James Ling from Greenovate! Europe introduced the webinar and the SCALIBUR project itself. The project is funded by the European Union’s Horizon 2020 Program and includes 21 partners from 8 countries. The project aims to develop and improve scalable technologies for bio-urban waste recovery.
Dr László Aleksza from the Institute for Environmental Sciences, Hungarian University of Agriculture and Life Sciences (MATE) presented initiatives on biowaste and biowaste management in Hungary. Although the transition from a linear to a circular economy is ongoing in Hungary, when it comes to waste management the amount of municipal sewage waste (MSW) that ends up in landfills, however, is still around 50% (around 25% higher than the EU average). He highlighted that fortunately the amount of MSW ending up in landfills is steadily decreasing throughout the years as a result of related laws and regulations. Instead, MSW is increasingly recycled and the yearly 1.5 million tons of biowaste (kitchen and green waste) potential is harnessed either via composting or incineration (waste-to-energy). He introduced the MATE Circular Economy research and development priorities which include aerobic treatment and the use of biowaste compost as organic fertilizer, anaerobic treatment and the production of biomethane, phosphorous recovery, second-generation biofuels, biodegradable polymers, thermochemical treatments and finally animal feed production.
Mateja Dermastia representing Anteja-ECG introduced the bioeconomy initiatives from Slovenia. She stressed the mounting pressure on firms due to value chain distributions (increasing energy prices and input and market loss), the target set by the European Green Deal (55% decrease in greenhouse gases by 2030 and climate neutrality by 2050) and finally due to proper reporting (supply chain due diligence and the corporate sustainability reporting directive). She emphasized that in Slovenia adopting a circular business model is a fundamental challenge for small and medium-sized enterprises (SMEs). She argued that this issue could be solved by strengthening the relationship with suppliers, multi-source supplies, shortening value chains, adopting digital solutions and more. As a potential solution, she introduced a value chain generator tool (vcg.ai) that aims to locate cross-regional and cross-sectoral supply chain opportunities for those wishing to transition toward a circular bioeconomy. The tool finds sustainable input suppliers and detects the best market opportunities for any given company’s products, residuals and waste.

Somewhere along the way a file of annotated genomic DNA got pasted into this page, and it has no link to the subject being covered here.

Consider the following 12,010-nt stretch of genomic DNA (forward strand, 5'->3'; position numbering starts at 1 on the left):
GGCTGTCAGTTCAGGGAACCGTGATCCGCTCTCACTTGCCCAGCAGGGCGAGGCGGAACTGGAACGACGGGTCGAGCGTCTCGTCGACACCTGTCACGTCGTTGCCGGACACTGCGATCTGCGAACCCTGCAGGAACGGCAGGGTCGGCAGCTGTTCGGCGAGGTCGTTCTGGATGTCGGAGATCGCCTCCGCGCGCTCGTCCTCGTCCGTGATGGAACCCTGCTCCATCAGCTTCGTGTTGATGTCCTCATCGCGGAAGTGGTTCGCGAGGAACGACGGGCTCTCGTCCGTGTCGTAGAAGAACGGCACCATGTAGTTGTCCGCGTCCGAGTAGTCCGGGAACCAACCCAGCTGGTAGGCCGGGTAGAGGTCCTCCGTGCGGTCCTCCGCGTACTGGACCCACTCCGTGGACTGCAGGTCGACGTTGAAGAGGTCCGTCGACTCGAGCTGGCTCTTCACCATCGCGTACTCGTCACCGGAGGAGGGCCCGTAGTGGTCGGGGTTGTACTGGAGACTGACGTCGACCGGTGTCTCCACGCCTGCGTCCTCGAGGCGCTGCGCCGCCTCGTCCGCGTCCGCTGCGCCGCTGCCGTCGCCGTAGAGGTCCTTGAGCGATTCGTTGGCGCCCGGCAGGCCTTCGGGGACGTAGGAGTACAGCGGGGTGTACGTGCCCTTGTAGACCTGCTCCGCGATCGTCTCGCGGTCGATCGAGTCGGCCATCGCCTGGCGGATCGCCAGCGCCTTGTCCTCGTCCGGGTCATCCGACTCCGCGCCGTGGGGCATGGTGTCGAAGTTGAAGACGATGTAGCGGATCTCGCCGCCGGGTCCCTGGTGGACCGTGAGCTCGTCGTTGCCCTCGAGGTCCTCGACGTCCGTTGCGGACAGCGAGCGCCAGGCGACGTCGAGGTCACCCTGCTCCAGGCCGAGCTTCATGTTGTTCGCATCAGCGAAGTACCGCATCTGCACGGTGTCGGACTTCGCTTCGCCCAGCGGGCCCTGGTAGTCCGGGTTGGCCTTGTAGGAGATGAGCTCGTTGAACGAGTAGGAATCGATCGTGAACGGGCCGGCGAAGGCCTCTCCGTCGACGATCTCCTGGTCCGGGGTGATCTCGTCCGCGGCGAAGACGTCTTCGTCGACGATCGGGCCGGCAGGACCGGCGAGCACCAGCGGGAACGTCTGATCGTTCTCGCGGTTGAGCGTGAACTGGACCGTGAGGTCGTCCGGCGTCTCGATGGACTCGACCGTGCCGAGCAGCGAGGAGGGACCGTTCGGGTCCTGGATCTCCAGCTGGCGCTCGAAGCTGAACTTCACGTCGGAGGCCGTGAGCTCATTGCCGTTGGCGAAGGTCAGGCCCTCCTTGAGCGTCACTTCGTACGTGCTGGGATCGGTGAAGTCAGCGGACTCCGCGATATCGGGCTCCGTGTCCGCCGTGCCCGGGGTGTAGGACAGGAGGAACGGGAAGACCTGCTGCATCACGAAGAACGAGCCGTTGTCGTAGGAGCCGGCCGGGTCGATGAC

The next presenter was Daniel Ács from Slovakia representing the Slovakian Bioeconomy Cluster. Slovakia currently has no national bioeconomy strategy. He argued that this is due to a lack of interest both in farmers and policymakers, lack of capacity, lack of cooperation, lack of space, a lack of common understanding of what bioeconomy actually and more. He pointed out that there is an urgent need for inter-ministerial dialogue on the matter in order begin a transition towards a bioeconomy in Slovakia. The Bioeconomy Cluster he represents supports local SMEs and provides advisory services, innovation projects and schemes, investment opportunities and a way of internationalization (consulting, training and missions) for those interested. Apart from their research and development areas the importance of education and training as of great potential was pointed out.
Serena Lisai from the Association of Cities and Regions for sustainable management (ACR+) introduced the HOOP network and shared solutions among cities and regions. The HOOP network currently consisting of 35 members can facilitate the connection among cities and regions facing the same urban challenges in terms of biowaste and wastewater and can inspire innovative solutions to make bio-based products. Organizations, companies, municipalities, and regional authorities that plan, organize or operate municipal waste management or wastewater treatment and wish to improve the local and regional bioeconomy are encouraged to join the network. The HOOP project provides services to its members such as the Urban Circular Bioeconomy Hub (UCBH), a circularity label, project activities, a virtual academy and monthly HOOP lunch talks.
In a final presentation, María Beatriz Rosell from Geonardo introduced our activities and the SCALIBUR E-learning Platform. The e-learning platform created by Geonardo is part of the exploitation and capacity building activities of the SCALIBUR project to help ensure Europe-wide replication and deployment of urban biowaste management strategies. The e-learning platform features online courses divided into two training modules targeted at two different stakeholders: municipalities and local/regional waste managers and companies and SMEs who wish to enter the urban circular bioeconomy domain. The SCALIBUR e-learning platform is permanently available to those interested.
We encourage everyone to register and complete the training modules and to leave us feedback.
The SCALIBUR e-learning platform is available at: Scalibur ELearning (geonardo.com)
The SCALIBUR project website is available at: Scalibur – LEADING A REVOLUTION IN BIOWASTE RECYCLING